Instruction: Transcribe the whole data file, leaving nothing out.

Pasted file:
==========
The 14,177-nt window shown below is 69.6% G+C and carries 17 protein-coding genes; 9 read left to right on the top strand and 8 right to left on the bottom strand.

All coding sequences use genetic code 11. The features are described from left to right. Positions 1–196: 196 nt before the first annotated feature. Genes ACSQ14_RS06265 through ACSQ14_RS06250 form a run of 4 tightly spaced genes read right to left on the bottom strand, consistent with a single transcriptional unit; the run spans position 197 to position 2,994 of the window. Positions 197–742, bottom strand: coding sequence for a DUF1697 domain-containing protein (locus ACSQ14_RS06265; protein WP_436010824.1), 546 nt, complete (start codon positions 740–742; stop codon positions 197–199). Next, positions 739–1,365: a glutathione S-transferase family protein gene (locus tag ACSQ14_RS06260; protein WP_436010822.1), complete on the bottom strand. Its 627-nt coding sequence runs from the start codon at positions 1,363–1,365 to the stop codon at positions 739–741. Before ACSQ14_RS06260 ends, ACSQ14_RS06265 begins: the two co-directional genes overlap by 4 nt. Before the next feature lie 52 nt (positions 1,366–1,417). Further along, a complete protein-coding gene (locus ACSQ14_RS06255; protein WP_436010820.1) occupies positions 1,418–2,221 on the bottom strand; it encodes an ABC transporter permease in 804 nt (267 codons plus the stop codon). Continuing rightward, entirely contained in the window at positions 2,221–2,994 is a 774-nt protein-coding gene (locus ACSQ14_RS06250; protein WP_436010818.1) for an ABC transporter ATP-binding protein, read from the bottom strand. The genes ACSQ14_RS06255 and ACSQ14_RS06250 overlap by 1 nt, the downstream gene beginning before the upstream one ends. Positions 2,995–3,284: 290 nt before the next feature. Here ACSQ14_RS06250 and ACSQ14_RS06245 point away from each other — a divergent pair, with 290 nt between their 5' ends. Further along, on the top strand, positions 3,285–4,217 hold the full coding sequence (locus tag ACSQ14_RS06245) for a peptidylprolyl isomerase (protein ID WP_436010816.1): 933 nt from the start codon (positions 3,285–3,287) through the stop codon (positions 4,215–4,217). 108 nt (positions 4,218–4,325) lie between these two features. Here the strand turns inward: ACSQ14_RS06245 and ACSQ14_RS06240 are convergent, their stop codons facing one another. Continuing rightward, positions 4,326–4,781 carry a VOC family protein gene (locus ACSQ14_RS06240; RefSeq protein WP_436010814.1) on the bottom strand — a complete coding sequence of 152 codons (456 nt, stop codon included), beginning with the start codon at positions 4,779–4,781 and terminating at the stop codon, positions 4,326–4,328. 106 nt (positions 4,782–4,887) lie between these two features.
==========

The 14,177-nt window shown below is 69.6% G+C and carries 17 protein-coding genes; 9 read left to right on the top strand and 8 right to left on the bottom strand.

All coding sequences use genetic code 11. The features are described from left to right. Positions 1–196: 196 nt before the first annotated feature. Genes ACSQ14_RS06265 through ACSQ14_RS06250 form a run of 4 tightly spaced genes read right to left on the bottom strand, consistent with a single transcriptional unit; the run spans position 197 to position 2,994 of the window. Positions 197–742, bottom strand: coding sequence for a DUF1697 domain-containing protein (locus ACSQ14_RS06265; protein WP_436010824.1), 546 nt, complete (start codon positions 740–742; stop codon positions 197–199). Next, positions 739–1,365: a glutathione S-transferase family protein gene (locus tag ACSQ14_RS06260; protein WP_436010822.1), complete on the bottom strand. Its 627-nt coding sequence runs from the start codon at positions 1,363–1,365 to the stop codon at positions 739–741. Before ACSQ14_RS06260 ends, ACSQ14_RS06265 begins: the two co-directional genes overlap by 4 nt. Before the next feature lie 52 nt (positions 1,366–1,417). Further along, a complete protein-coding gene (locus ACSQ14_RS06255; protein WP_436010820.1) occupies positions 1,418–2,221 on the bottom strand; it encodes an ABC transporter permease in 804 nt (267 codons plus the stop codon). Continuing rightward, entirely contained in the window at positions 2,221–2,994 is a 774-nt protein-coding gene (locus ACSQ14_RS06250; protein WP_436010818.1) for an ABC transporter ATP-binding protein, read from the bottom strand. The genes ACSQ14_RS06255 and ACSQ14_RS06250 overlap by 1 nt, the downstream gene beginning before the upstream one ends. Positions 2,995–3,284: 290 nt before the next feature. Here ACSQ14_RS06250 and ACSQ14_RS06245 point away from each other — a divergent pair, with 290 nt between their 5' ends. Further along, on the top strand, positions 3,285–4,217 hold the full coding sequence (locus tag ACSQ14_RS06245) for a peptidylprolyl isomerase (protein ID WP_436010816.1): 933 nt from the start codon (positions 3,285–3,287) through the stop codon (positions 4,215–4,217). 108 nt (positions 4,218–4,325) lie between these two features. Here the strand turns inward: ACSQ14_RS06245 and ACSQ14_RS06240 are convergent, their stop codons facing one another. Continuing rightward, positions 4,326–4,781 carry a VOC family protein gene (locus ACSQ14_RS06240; RefSeq protein WP_436010814.1) on the bottom strand — a complete coding sequence of 152 codons (456 nt, stop codon included), beginning with the start codon at positions 4,779–4,781 and terminating at the stop codon, positions 4,326–4,328. 106 nt (positions 4,782–4,887) lie between these two features.